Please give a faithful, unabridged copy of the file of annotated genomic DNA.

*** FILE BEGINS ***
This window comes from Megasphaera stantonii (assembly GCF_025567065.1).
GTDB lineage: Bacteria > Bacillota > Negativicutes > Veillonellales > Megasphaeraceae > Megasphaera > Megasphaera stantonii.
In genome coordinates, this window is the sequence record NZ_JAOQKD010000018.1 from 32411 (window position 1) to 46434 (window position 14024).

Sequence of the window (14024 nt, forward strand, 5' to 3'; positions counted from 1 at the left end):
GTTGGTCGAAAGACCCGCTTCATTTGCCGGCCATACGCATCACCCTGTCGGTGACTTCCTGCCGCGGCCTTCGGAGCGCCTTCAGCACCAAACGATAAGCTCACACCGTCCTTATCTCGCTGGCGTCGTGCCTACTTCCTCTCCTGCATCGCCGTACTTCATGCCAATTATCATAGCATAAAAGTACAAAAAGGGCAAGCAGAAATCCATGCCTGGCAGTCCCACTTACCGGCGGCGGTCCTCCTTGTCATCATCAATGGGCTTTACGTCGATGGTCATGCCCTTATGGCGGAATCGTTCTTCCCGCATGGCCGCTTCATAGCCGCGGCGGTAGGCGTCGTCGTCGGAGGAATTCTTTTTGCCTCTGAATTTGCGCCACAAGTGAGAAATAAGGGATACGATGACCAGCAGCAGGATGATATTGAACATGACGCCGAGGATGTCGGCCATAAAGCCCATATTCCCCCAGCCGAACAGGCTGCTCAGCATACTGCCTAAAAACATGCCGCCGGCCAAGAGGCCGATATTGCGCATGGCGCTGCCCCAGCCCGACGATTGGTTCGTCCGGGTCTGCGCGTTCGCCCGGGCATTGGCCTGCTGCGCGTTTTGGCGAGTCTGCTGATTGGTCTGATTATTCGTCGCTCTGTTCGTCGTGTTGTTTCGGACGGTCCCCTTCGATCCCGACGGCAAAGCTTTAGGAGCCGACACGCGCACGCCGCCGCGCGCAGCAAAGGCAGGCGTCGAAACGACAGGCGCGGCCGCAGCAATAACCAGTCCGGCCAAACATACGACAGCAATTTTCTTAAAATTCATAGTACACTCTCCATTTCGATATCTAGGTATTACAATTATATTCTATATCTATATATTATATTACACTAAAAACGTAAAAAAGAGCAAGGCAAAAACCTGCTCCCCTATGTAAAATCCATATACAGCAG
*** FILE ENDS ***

This window comes from Megasphaera stantonii (assembly GCF_025567065.1).
GTDB lineage: Bacteria > Bacillota > Negativicutes > Veillonellales > Megasphaeraceae > Megasphaera > Megasphaera stantonii.
In genome coordinates, this window is the sequence record NZ_JAOQKD010000018.1 from 32411 (window position 1) to 46434 (window position 14024).

Sequence of the window (14024 nt, forward strand, 5' to 3'; positions counted from 1 at the left end):
GTTGGTCGAAAGACCCGCTTCATTTGCCGGCCATACGCATCACCCTGTCGGTGACTTCCTGCCGCGGCCTTCGGAGCGCCTTCAGCACCAAACGATAAGCTCACACCGTCCTTATCTCGCTGGCGTCGTGCCTACTTCCTCTCCTGCATCGCCGTACTTCATGCCAATTATCATAGCATAAAAGTACAAAAAGGGCAAGCAGAAATCCATGCCTGGCAGTCCCACTTACCGGCGGCGGTCCTCCTTGTCATCATCAATGGGCTTTACGTCGATGGTCATGCCCTTATGGCGGAATCGTTCTTCCCGCATGGCCGCTTCATAGCCGCGGCGGTAGGCGTCGTCGTCGGAGGAATTCTTTTTGCCTCTGAATTTGCGCCACAAGTGAGAAATAAGGGATACGATGACCAGCAGCAGGATGATATTGAACATGACGCCGAGGATGTCGGCCATAAAGCCCATATTCCCCCAGCCGAACAGGCTGCTCAGCATACTGCCTAAAAACATGCCGCCGGCCAAGAGGCCGATATTGCGCATGGCGCTGCCCCAGCCCGACGATTGGTTCGTCCGGGTCTGCGCGTTCGCCCGGGCATTGGCCTGCTGCGCGTTTTGGCGAGTCTGCTGATTGGTCTGATTATTCGTCGCTCTGTTCGTCGTGTTGTTTCGGACGGTCCCCTTCGATCCCGACGGCAAAGCTTTAGGAGCCGACACGCGCACGCCGCCGCGCGCAGCAAAGGCAGGCGTCGAAACGACAGGCGCGGCCGCAGCAATAACCAGTCCGGCCAAACATACGACAGCAATTTTCTTAAAATTCATAGTACACTCTCCATTTCGATATCTAGGTATTACAATTATATTCTATATCTATATATTATATTACACTAAAAACGTAAAAAAGAGCAAGGCAAAAACCTGCTCCCCTATGTAAAATCCATATACAGCAG